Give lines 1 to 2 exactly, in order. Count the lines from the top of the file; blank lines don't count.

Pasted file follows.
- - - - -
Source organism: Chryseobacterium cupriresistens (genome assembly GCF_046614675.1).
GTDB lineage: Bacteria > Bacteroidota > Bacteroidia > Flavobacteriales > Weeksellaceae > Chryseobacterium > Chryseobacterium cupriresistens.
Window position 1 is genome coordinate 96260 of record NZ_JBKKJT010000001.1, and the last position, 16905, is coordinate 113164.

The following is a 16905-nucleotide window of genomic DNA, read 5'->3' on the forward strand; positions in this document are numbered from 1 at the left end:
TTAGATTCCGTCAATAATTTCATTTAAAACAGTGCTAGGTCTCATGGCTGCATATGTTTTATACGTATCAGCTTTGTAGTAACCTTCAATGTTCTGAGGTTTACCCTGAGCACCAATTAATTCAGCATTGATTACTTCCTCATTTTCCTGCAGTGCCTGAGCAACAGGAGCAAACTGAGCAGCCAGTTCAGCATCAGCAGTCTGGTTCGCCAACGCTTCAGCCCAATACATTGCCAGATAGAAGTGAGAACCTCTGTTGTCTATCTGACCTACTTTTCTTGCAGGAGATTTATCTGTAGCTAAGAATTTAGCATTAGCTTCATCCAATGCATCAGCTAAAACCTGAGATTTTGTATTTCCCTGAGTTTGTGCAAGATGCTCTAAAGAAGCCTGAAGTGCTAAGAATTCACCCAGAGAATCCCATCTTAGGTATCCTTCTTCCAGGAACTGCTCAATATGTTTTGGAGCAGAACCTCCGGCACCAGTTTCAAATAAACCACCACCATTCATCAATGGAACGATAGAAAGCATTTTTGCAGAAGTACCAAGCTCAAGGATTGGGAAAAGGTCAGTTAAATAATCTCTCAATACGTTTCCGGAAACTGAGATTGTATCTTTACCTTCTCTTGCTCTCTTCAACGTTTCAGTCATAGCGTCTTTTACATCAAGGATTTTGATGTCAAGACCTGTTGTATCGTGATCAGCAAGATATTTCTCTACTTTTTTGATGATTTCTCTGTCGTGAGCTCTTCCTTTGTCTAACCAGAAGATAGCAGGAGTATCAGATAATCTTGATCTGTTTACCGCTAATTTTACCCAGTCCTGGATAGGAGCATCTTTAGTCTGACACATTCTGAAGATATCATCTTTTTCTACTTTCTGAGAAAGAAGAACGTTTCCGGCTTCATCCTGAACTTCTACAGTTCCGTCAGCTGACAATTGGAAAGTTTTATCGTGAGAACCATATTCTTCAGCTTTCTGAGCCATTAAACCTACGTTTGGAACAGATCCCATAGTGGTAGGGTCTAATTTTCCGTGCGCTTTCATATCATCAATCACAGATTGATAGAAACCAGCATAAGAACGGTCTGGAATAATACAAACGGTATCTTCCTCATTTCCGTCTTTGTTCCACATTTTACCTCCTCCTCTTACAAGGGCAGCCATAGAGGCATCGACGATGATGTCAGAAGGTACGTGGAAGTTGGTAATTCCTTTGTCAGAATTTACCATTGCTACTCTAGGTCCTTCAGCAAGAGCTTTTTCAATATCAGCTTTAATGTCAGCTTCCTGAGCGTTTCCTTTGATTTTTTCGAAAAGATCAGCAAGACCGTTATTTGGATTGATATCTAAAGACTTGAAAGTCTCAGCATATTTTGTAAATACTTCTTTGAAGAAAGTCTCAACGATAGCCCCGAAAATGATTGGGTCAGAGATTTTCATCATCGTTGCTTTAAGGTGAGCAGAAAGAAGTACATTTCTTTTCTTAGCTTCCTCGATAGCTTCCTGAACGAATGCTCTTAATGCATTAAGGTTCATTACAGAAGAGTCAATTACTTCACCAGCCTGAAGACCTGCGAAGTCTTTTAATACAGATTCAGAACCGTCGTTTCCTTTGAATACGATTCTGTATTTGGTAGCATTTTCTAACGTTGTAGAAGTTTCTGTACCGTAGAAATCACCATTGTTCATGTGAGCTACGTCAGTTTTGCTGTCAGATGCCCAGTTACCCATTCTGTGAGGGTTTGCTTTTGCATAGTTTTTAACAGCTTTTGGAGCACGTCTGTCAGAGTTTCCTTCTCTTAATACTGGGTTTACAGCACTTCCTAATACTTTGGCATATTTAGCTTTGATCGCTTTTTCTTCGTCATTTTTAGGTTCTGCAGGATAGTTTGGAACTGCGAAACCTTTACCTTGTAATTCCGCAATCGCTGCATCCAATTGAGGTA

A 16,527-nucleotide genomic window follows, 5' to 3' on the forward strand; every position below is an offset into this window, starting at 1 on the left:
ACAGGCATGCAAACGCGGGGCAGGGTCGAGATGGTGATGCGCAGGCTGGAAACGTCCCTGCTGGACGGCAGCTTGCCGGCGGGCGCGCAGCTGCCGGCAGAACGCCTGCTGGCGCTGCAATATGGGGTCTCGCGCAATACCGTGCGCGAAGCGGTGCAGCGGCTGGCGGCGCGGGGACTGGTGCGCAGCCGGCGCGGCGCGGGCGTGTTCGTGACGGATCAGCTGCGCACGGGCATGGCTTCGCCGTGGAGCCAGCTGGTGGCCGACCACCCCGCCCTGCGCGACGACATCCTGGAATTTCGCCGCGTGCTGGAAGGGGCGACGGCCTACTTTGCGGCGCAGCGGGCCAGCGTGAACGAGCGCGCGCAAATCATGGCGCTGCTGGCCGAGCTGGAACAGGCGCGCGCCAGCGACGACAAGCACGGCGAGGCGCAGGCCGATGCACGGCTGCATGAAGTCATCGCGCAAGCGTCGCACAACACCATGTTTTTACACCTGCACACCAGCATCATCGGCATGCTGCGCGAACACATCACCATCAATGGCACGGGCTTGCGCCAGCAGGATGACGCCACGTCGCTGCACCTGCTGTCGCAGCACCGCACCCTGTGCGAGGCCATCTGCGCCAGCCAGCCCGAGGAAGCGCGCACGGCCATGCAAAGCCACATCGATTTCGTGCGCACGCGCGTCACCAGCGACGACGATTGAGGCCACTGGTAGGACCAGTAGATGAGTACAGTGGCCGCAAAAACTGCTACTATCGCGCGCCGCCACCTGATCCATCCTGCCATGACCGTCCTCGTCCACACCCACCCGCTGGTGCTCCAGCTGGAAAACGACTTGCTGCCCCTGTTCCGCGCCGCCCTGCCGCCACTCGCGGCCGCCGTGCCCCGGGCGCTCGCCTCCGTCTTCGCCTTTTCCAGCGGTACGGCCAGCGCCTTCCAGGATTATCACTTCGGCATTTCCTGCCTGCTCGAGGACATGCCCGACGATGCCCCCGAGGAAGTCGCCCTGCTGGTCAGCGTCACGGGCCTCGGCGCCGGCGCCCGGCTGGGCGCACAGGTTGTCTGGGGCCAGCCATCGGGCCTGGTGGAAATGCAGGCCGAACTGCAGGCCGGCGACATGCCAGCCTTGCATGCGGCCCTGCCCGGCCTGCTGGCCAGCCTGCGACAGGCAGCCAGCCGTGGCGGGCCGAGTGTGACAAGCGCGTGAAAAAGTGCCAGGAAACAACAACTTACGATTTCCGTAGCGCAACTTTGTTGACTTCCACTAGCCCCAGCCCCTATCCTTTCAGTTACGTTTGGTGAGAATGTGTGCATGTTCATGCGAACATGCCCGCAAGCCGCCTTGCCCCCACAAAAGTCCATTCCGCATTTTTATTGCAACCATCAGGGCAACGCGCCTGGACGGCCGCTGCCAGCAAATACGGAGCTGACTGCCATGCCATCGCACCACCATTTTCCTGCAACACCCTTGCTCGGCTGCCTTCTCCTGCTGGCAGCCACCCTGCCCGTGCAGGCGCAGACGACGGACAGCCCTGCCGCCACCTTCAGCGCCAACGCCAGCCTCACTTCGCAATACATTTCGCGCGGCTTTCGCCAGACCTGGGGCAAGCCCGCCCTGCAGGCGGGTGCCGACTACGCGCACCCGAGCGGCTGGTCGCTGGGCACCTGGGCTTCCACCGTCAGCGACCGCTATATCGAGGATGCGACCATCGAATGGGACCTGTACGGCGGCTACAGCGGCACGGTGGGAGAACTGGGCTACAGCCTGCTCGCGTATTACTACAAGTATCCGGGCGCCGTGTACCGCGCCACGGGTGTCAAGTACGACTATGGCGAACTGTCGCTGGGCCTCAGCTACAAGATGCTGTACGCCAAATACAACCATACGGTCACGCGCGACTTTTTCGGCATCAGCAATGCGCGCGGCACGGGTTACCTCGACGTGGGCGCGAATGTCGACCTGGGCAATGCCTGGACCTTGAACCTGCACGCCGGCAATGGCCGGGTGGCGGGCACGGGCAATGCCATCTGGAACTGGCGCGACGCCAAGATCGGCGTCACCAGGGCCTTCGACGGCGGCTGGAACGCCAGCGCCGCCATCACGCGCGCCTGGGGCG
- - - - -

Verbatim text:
Source organism: Chryseobacterium cupriresistens (genome assembly GCF_046614675.1).
GTDB lineage: Bacteria > Bacteroidota > Bacteroidia > Flavobacteriales > Weeksellaceae > Chryseobacterium > Chryseobacterium cupriresistens.